The Charlottesville Human Rights Commission has sent a letter asking the city government, specifically the City Council and the city police department, to do more to prevent police violence.
“The Charlottesville Human Rights Commission stands in solidarity with the victims of police violence in Virginia and throughout the nation. We also call upon our own City to commit to transformational change of our own law enforcement efforts. The Human Rights Commission strongly believes that the disparate treatment of Black and brown residents in Charlottesville is an urgent human rights issue,” the letter says.
Mary Bauer, chair of the Human Rights Commission, said the letter was primarily written in response to events that have occurred locally and across the state and the country, including a traffic stop in Windsor, where two police officers pointed guns at U.S. Army Medic Caron Nazario, a Black and Latino man, as well as the killing of Daunte Wright, a Black Minneapolis man who was fatally shot by a police officer during a traffic stop.
The letter was released just hours before former Minneapolis police Officer Derek Chauvin was convicted of murdering George Floyd.
“It is impossible to overstate the trauma that Black and brown community members are forced to endure as each new incident of police violence comes to light. We must act now to ensure that further incidents do not happen in our own City,” the letter says.
“Any of these horrific incidents could have happened in Charlottesville. For example, the appalling and violent treatment of LaQuinn Gilmore involved a shocking abuse of force by police in our City, but easily could have ended even more terribly. And Charlottesville resident Xzavier D. Hill, age 18, was killed by the Virginia State Police earlier this year while driving in nearby Goochland County.”
Bauer said that preventing these incidents from happening here starts with demanding more transparency from the Charlottesville Police Department, particularly when it comes to the department’s budget.
“We’re really focused on the budget long term because budget is a product of our values. If we want to prevent these kinds of incidents, we need to look at what we’re funding and why,” Bauer said.
The $18.9 million police department budget for the 2022 fiscal year has been widely criticized by community members and even city councilors, primarily for not listing line-item expenditures. The budget allocates $15,604,002 to salaries and benefits. The rest — $3,305,966 — is allocated as “other expenditures.”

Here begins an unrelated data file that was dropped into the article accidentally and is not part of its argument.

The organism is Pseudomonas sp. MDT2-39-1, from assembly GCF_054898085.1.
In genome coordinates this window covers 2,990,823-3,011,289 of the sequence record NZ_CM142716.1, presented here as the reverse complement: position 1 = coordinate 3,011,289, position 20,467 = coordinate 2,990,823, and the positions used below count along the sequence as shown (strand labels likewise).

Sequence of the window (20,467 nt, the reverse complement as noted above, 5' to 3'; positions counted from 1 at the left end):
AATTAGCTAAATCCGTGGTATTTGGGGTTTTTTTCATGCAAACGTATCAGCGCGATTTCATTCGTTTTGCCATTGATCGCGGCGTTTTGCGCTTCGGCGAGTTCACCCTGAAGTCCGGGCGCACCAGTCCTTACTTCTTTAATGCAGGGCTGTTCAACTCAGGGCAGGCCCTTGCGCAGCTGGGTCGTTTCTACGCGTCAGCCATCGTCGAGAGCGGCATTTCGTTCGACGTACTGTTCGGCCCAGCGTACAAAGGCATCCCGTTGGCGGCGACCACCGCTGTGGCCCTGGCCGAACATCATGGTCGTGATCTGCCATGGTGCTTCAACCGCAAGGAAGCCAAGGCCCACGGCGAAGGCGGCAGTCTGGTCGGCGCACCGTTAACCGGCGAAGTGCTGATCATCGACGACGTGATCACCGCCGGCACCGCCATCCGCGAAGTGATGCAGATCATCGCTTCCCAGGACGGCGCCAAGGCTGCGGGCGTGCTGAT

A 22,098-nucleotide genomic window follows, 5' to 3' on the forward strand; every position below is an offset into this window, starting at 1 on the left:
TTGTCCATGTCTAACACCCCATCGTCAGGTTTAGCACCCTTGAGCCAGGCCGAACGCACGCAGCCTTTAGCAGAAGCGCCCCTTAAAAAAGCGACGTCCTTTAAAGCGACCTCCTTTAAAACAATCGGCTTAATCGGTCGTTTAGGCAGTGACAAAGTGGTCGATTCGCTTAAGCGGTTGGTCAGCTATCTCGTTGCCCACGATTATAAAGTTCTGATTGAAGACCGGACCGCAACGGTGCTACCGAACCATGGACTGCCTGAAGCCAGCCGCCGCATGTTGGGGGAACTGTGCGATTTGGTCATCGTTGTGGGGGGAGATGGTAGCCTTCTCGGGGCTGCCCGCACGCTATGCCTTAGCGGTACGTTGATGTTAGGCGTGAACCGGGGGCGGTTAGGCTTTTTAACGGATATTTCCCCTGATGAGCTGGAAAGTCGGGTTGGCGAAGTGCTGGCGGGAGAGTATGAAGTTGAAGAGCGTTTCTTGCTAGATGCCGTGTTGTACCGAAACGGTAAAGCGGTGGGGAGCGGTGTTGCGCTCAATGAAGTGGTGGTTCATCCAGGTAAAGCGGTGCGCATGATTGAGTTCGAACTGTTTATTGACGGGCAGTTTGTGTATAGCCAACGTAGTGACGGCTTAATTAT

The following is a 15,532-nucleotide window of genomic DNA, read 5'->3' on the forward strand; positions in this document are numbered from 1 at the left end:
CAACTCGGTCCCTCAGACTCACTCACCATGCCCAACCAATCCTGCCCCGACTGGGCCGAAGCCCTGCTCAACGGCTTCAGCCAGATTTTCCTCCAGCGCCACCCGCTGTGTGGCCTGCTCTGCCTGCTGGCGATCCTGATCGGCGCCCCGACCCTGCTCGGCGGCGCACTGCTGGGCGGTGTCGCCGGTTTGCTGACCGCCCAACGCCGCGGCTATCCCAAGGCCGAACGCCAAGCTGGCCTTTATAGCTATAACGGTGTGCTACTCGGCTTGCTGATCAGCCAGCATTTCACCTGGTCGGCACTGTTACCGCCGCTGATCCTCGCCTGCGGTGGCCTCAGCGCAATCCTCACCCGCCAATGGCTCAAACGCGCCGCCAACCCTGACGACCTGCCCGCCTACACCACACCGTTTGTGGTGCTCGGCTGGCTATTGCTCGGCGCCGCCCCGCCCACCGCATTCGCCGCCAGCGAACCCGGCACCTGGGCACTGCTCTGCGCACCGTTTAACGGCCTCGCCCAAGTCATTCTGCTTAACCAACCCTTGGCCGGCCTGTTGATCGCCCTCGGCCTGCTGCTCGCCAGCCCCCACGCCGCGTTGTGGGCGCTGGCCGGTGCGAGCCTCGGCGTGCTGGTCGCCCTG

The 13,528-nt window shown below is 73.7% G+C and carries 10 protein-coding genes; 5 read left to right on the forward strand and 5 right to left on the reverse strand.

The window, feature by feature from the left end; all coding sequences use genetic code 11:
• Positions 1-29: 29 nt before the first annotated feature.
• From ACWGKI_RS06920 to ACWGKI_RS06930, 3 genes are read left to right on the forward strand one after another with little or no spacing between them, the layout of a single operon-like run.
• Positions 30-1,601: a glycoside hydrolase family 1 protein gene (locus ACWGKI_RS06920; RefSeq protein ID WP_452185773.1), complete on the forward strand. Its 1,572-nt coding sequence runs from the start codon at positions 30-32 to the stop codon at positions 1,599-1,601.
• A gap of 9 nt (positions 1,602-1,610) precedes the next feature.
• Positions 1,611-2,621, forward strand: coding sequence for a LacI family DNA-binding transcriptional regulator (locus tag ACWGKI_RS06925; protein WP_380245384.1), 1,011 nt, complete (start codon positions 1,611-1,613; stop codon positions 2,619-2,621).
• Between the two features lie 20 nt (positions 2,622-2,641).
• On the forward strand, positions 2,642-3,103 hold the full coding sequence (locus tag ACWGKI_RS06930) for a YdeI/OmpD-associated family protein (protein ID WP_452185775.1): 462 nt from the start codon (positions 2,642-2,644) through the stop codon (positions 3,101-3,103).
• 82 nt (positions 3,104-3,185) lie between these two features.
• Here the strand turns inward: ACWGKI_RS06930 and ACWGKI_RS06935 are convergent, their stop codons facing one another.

Councilor Lloyd Snook has been critical of the police budget not including much detail, referring to it as an “$18 million black box” during a March 1 meeting. He told The Daily Progress earlier this month that he hadn’t gotten much more transparency or information prior to the budget vote.
“Seeing a budget that is a combination of line-item numbers is of very little value,” Snook said. “To know how much money is going to salaries doesn’t tell us anything about what those salaried people are doing.”
Bauer said that while it is important to push for transparency in the next budget, the city needs to make changes now rather than waiting.
“We need to ask questions and demand answers. What is that $18 million paying for? It’s not a good enough answer to say personnel. How are the personnel, specifically, spending their time?” Bauer said.
Bauer said that the Human Rights Commission wants the police department to present more data on what officers specifically spend time doing and to assess whether it is appropriate for the department to handle traffic and parking violations. The letter commends Charlottesville City Schools for removing school resource officers.
The letter asks the city to answer the following questions: what functions are currently performed by the police; how much does each of these functions cost; and which of those functions could be better performed by people or entities who are not law enforcement carrying weapons?
In 2019, a review of Charlottesville police data found that African Americans were nearly five times more likely to be arrested than any other race in the city based on their population. The 2019 data found that African Americans made up more than half of arrests in the city over the past five years for mostly petty crimes typically associated with drugs, recidivism and socioeconomic status.
“In 2019 the Human Rights Commission’s Policing subcommittee responded to requests from Chief Brackney to review the CPD’s biased-based policing, use of force, and constitutional policies. The Commission reviewed the policies and attempted to meet with representatives from the police department to discuss proposed changes to the policy. The Commission made numerous attempts to meet with CPD staff without success,” the letter says.
The letter also asks the city to take greater strides toward a mental health response system that is divested from the police.
“While the mental health task force created by Councilor Snook and Councilor Magill is a step in the right direction, it has yet to fully realize or implement a mental health crisis response program that could save lives,” the letter says.
Bauer said that while she knows that some city councilors have cited state legal impediments to creating a mental health response system quickly, she and commission members think the council could be doing more to work in that direction and create ideas for what it could look like.
“We’re talking about Charlottesville taking a really transformational approach in the way we look at law enforcement and being the leader in the commonwealth and beyond. We think of ourselves as progressive; we should be a place where we can think in new ways,” Bauer said.